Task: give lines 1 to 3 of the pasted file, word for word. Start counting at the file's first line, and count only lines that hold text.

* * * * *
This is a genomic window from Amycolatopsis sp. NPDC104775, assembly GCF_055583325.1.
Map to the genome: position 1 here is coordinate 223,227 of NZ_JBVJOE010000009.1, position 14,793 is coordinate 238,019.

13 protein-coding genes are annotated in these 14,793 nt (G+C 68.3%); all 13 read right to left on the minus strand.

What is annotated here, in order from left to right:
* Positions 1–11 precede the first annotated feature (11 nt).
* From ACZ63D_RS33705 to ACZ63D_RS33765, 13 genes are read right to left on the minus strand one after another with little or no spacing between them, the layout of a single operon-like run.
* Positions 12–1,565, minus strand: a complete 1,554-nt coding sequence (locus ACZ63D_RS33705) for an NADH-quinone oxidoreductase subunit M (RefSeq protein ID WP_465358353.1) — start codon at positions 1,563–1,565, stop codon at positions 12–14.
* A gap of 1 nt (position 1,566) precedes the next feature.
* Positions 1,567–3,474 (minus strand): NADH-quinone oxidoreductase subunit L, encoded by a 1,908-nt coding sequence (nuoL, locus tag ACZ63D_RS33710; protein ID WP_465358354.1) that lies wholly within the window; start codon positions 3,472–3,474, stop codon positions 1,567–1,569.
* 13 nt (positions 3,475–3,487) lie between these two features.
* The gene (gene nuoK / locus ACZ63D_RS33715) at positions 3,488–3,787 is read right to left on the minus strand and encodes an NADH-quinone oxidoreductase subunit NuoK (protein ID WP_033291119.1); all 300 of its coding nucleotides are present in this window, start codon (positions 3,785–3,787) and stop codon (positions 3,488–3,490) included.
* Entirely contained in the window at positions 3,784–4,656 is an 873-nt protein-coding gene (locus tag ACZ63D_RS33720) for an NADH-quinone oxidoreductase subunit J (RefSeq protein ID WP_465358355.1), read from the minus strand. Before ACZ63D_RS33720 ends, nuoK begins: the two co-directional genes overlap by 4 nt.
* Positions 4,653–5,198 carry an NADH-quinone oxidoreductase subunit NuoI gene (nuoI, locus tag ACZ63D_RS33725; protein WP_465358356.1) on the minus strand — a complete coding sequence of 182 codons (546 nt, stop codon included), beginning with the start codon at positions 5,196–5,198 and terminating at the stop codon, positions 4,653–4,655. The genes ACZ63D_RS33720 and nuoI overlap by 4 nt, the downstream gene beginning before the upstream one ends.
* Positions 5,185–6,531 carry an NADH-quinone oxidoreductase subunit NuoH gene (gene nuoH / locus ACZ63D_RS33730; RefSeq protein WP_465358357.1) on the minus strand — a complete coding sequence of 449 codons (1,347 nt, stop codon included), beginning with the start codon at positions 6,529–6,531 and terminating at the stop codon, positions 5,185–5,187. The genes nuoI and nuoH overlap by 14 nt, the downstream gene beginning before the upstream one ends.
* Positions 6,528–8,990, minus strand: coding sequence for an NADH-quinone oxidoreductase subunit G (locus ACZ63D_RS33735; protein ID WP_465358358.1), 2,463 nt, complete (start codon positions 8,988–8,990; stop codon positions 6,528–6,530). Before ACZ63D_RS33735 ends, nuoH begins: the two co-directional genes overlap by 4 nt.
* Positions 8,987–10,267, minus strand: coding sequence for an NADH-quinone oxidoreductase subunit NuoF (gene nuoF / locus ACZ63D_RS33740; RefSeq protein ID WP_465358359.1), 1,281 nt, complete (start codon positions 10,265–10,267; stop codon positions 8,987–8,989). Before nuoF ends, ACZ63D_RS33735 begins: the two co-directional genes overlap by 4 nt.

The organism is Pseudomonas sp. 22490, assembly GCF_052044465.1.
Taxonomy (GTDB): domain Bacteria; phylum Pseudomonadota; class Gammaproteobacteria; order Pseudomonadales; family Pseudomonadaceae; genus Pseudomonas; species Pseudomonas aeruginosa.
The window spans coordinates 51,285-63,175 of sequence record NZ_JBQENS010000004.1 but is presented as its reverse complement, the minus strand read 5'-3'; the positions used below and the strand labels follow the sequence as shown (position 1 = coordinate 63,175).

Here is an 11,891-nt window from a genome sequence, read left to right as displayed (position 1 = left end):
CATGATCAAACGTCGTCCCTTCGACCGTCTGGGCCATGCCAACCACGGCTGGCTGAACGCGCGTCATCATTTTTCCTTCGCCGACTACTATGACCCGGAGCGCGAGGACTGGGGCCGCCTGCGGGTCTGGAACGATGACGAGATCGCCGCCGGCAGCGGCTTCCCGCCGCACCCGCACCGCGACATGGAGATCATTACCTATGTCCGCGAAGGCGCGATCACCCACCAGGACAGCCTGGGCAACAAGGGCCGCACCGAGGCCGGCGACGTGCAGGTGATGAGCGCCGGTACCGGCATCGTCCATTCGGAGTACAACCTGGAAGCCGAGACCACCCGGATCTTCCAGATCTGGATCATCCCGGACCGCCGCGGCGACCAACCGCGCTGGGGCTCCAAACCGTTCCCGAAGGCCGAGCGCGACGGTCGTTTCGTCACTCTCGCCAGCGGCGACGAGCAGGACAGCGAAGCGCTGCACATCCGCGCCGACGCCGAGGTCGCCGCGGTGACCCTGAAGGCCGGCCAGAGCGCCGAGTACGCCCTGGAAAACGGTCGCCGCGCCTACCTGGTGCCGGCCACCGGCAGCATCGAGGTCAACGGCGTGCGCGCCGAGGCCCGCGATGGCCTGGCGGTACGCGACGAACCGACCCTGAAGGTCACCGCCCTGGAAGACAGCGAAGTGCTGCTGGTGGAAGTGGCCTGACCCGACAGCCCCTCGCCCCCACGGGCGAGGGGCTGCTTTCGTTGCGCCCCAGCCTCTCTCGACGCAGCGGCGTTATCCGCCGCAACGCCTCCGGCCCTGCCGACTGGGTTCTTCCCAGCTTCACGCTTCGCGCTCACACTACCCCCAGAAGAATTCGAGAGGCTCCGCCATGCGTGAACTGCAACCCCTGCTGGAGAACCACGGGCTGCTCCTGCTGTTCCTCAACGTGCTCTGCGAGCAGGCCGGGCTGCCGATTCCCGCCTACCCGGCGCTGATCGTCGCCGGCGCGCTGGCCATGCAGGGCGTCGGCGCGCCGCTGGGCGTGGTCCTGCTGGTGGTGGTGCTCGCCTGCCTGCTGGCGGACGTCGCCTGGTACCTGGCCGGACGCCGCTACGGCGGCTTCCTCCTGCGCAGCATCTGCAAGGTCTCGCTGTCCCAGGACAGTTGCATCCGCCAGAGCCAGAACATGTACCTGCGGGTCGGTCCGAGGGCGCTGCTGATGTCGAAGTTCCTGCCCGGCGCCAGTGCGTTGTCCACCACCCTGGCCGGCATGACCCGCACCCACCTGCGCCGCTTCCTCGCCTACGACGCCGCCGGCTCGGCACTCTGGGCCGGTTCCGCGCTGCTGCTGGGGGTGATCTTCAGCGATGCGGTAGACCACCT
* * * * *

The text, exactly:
This is a genomic window from Amycolatopsis sp. NPDC104775, assembly GCF_055583325.1.
Map to the genome: position 1 here is coordinate 223,227 of NZ_JBVJOE010000009.1, position 14,793 is coordinate 238,019.

13 protein-coding genes are annotated in these 14,793 nt (G+C 68.3%); all 13 read right to left on the minus strand.